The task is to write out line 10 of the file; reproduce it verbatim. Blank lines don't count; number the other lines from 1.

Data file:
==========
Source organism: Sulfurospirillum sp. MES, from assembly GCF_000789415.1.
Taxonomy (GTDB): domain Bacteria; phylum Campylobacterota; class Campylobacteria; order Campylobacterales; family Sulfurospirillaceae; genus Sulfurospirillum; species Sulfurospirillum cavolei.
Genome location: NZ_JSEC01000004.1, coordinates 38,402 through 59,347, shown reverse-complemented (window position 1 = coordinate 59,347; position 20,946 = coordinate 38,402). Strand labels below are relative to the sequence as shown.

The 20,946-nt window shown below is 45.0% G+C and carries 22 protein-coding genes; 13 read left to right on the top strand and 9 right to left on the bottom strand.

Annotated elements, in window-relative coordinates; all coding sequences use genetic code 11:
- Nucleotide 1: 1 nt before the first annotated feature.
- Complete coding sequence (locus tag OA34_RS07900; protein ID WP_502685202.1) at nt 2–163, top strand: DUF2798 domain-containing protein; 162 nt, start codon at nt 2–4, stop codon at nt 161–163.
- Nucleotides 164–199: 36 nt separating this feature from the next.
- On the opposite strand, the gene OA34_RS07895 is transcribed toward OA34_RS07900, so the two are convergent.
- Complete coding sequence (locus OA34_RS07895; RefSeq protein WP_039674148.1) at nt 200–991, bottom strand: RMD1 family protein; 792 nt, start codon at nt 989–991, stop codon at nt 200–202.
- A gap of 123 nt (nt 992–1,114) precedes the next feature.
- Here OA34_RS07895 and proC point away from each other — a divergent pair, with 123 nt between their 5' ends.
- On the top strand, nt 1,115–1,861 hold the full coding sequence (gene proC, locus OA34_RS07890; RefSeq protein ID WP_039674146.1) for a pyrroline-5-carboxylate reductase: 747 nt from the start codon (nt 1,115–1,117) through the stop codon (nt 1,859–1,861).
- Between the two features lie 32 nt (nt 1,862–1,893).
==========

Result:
- Complete coding sequence (locus OA34_RS07895; RefSeq protein WP_039674148.1) at nt 200–991, bottom strand: RMD1 family protein; 792 nt, start codon at nt 989–991, stop codon at nt 200–202.